- We provided the stakeholders with the "official" MVP version of what is being launched in a separate prototype, to align and ensure there is no confusion of what is being launched and signed off.
- I brought design and a delivery plan to the table and shared what we shall work on in the future, ensuring developers were included in the plan and forthcoming work.
- Empowered the designers within the team to own their space and helped support them to present their work with confidence.
- Built relationships between the designer and delivery/developer team and ensured a healthy feedback loop was instigated and in place.
- The launch date was reached with a tested and complete project (for MVP) with stakeholders on-board and fully behind the launch.
- Left the project in a much healthier state, ensuring a full handover document was in place for the next team.
What did I learn
This was my return to contracting after leaving Hippo Digital, and it was the perfect fit. The team I joined needed a hands-on design lead to instil confidence in the work already done, as well as ensure the initial solutions were correct, and if not, provide reasoning on why they need more work - which is actually what I spent a lot of my time on initially during the first and second round of reviews. This proved to be very successful and allowing the team time to look at what they had delivered so far, and as the design lead, any time I can provide for reviewing your work is a huge win!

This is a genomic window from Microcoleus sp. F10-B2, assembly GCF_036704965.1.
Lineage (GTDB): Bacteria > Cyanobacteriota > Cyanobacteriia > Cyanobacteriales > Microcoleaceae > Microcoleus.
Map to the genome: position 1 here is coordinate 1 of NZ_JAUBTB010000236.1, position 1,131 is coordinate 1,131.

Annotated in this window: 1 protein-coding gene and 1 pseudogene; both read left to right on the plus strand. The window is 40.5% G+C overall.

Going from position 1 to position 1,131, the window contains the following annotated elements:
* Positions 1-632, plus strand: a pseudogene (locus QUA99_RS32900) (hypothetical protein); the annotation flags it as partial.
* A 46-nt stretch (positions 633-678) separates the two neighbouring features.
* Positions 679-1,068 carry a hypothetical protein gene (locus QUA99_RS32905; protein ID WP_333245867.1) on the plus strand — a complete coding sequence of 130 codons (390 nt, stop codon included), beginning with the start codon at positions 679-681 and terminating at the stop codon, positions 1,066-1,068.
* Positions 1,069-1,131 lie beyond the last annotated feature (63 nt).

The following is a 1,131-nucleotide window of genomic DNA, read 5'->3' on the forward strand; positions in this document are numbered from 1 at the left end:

The power of the Government Gateway and the potential for future opportunities to help users do their taxes and check personal details (and much more) is huge, and I think there is great work to be done and I cannot wait to see what comes next from the team.
I had a blast on this project, a great team and certainly loved the design challenge and the needs for both user and business.